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Do circulating HIV vaccine plasmids contribute to immunogenicity in humans?


We conduct a phase 1 clinical trial where forty healthy volunteers are immunized with multigene, multiclade HIV DNA plasmids encoding nine different proteins of HIV-1 subtypes.

Materials and methods

Total nucleic acid was extracted from plasma or sera. A nested PCR was performed using specific primers designed for the vaccine plasmids and HIV-1 DNA PCR directed against HIV genes not present in the vaccine.


Two months after the third immunization, an HIV RNA quantitative PCR was performed to confirm the non-infected status of the participants. In half of the vaccines, in total receiving 3–12 mg plasmid DNA, we noted reactions of plasmid DNA or values corresponding to 20–1200 HIV RNA copies in the Roche Amplicor assay. Env and/or gag encoding plasmids were detected in the plasma or serum of the vaccines, but no HIV. A PCR for HIV protease (the protease gene is not included in the vaccine) was negative in all cases. Antigen and antibody assays have confirmed that the individuals were not infected. The study is still blinded, but a total of over 90% have responded very well by T-cell assays.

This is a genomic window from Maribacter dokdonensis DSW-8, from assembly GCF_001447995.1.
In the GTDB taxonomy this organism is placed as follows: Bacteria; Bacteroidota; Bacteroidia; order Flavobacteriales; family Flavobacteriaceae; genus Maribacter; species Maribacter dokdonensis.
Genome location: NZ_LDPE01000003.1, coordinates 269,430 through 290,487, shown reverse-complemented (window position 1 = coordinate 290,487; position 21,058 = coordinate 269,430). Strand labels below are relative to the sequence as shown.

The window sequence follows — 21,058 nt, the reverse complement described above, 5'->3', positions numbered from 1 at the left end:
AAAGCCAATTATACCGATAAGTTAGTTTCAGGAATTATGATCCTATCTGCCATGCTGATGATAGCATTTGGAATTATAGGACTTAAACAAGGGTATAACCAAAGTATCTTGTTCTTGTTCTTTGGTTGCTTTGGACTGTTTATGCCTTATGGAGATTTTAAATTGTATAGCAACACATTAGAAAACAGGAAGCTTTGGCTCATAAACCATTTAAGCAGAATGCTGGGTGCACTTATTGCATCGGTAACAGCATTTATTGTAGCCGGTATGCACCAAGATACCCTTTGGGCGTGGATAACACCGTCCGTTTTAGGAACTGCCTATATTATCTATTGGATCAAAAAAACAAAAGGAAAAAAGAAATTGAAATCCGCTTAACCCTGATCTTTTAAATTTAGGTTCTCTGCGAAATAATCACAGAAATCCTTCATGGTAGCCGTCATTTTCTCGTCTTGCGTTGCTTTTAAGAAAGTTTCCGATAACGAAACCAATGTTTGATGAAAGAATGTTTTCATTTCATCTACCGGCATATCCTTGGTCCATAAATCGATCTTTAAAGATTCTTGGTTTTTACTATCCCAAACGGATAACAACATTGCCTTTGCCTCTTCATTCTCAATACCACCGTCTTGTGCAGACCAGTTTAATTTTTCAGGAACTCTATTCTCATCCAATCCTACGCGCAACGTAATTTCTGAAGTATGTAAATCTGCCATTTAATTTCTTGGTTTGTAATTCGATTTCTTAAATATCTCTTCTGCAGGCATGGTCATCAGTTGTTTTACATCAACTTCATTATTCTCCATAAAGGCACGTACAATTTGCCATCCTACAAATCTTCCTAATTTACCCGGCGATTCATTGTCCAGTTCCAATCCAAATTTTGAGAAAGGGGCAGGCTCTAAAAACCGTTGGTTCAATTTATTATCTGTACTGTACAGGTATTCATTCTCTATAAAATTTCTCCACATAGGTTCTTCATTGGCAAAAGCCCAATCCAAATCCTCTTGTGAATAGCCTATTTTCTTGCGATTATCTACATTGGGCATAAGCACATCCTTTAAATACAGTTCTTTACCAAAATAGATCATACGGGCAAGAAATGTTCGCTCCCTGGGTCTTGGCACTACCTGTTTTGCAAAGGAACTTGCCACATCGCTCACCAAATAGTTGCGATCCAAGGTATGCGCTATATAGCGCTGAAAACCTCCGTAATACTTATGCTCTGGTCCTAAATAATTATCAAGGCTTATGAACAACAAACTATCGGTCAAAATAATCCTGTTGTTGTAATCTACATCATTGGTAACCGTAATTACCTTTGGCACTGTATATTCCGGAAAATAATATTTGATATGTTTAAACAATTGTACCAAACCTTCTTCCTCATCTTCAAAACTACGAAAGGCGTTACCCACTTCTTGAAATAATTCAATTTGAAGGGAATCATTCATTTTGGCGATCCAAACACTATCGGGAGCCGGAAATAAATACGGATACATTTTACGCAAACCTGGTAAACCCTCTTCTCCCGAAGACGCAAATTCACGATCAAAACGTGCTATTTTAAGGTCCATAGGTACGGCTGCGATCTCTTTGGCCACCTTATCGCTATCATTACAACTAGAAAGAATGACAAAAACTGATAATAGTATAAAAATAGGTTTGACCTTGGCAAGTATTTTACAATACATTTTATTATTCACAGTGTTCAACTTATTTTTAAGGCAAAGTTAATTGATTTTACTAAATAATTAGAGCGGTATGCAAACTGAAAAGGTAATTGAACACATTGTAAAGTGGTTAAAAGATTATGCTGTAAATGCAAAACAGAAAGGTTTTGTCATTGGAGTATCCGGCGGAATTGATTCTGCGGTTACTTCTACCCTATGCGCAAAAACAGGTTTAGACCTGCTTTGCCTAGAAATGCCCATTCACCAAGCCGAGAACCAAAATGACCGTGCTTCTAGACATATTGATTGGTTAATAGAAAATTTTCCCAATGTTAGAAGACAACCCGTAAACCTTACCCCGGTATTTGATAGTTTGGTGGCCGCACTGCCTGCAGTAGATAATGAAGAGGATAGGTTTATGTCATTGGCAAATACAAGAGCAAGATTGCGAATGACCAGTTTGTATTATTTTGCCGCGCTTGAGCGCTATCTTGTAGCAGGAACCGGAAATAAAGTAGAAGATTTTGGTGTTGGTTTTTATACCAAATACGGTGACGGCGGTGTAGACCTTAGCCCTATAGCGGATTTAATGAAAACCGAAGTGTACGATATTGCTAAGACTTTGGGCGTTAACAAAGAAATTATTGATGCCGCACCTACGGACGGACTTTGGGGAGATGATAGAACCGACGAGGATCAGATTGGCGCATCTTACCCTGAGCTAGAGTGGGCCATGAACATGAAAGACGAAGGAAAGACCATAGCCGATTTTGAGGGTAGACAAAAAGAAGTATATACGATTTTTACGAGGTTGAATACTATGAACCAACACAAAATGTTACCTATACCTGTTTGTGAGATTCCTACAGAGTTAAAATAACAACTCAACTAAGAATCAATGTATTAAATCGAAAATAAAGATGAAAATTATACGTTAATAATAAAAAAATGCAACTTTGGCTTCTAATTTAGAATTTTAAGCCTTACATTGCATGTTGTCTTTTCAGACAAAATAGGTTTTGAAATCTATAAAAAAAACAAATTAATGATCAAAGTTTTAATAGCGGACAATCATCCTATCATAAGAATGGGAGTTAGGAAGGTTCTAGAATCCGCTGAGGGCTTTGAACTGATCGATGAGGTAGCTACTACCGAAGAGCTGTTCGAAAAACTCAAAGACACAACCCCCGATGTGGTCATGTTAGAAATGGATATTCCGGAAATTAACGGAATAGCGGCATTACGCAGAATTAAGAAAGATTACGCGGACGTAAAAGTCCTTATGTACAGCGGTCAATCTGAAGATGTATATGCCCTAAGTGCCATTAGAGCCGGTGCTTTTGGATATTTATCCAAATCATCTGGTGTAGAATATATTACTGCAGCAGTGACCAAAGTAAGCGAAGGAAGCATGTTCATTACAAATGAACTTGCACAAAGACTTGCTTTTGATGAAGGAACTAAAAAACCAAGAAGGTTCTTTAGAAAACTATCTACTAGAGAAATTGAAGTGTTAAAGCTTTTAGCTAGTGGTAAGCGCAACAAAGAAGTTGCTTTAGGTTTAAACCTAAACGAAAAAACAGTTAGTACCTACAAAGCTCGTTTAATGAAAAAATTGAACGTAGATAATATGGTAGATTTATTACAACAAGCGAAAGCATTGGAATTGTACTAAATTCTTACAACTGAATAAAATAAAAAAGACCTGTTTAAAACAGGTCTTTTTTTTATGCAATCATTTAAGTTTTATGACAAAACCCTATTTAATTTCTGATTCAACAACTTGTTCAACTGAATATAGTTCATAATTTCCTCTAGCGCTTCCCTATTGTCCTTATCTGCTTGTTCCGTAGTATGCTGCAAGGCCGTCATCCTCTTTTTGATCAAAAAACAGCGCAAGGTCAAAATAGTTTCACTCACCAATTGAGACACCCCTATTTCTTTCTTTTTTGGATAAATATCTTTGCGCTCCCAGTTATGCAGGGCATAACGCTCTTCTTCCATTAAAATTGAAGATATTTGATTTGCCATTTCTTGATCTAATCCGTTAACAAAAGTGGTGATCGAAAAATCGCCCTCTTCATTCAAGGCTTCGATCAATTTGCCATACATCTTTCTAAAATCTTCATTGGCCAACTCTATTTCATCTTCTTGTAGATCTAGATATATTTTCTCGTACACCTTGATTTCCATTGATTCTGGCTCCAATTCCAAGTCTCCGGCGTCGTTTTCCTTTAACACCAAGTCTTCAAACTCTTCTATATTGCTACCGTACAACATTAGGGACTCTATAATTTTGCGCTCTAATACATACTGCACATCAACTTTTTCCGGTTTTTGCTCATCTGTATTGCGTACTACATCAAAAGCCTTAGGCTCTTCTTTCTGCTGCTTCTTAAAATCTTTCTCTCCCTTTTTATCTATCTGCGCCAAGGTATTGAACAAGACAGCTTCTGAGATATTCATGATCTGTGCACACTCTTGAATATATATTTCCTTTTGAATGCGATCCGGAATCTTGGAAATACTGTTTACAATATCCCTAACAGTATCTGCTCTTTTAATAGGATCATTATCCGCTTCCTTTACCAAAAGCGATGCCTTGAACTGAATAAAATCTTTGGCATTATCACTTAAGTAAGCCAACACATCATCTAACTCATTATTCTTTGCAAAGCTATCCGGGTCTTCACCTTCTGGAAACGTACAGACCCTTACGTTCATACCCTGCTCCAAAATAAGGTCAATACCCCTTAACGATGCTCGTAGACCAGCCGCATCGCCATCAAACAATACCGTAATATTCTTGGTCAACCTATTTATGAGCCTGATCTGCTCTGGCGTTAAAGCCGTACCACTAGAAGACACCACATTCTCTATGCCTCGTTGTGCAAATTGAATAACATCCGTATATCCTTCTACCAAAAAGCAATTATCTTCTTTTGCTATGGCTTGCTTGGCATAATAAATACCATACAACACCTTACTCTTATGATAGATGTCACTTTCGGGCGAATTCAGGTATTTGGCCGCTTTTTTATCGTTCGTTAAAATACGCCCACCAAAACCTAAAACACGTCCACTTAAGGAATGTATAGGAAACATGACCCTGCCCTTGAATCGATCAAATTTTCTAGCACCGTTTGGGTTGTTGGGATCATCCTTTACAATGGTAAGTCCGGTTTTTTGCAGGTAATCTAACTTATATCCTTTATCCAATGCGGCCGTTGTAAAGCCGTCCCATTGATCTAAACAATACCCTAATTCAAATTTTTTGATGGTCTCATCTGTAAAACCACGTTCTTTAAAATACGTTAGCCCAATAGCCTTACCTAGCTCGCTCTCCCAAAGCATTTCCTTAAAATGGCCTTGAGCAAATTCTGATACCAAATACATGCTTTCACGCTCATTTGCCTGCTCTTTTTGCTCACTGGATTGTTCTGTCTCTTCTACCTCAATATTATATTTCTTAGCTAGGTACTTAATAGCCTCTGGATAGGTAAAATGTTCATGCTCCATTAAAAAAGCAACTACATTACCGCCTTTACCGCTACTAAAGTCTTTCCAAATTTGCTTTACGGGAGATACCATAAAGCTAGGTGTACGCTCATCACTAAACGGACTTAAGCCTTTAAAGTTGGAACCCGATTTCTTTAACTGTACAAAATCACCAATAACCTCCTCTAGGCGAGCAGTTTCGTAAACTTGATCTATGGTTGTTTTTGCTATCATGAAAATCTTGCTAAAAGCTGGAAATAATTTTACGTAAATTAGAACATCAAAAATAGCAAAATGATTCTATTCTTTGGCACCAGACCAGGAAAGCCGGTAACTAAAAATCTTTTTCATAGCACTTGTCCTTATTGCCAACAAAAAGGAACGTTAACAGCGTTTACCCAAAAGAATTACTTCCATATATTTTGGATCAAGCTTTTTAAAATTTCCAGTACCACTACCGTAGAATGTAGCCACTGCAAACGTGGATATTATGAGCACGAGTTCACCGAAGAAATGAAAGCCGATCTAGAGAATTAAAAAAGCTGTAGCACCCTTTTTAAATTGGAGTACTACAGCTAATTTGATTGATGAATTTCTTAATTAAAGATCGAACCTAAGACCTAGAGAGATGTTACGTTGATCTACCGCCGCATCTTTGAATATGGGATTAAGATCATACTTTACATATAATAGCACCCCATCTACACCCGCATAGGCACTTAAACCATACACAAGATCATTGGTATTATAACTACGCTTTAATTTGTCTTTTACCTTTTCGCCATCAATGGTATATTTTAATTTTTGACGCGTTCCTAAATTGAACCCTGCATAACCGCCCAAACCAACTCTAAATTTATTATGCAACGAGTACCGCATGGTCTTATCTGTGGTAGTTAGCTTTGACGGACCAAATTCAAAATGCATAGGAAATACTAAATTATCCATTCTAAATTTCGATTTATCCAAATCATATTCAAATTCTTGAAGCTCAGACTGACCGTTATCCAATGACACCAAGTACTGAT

HIV vaccine plasmids given id or im were identified as late as two months after immunization. A relation between immunogenicity and circulating vaccine plasmids will be sought. DNA plasmids may give positive signals in a standard HIV RNA quantative assay.

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Correspondence to B Wahren.

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Open Access This article is published under license to BioMed Central Ltd. This is an Open Access article is distributed under the terms of the Creative Commons Attribution 2.0 International License (, which permits unrestricted use, distribution, and reproduction in any medium, provided the original work is properly cited.

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Wahren, B., Engström, G., Aperia, K. et al. Do circulating HIV vaccine plasmids contribute to immunogenicity in humans?. Retrovirology 3 (Suppl 1), P64 (2006).

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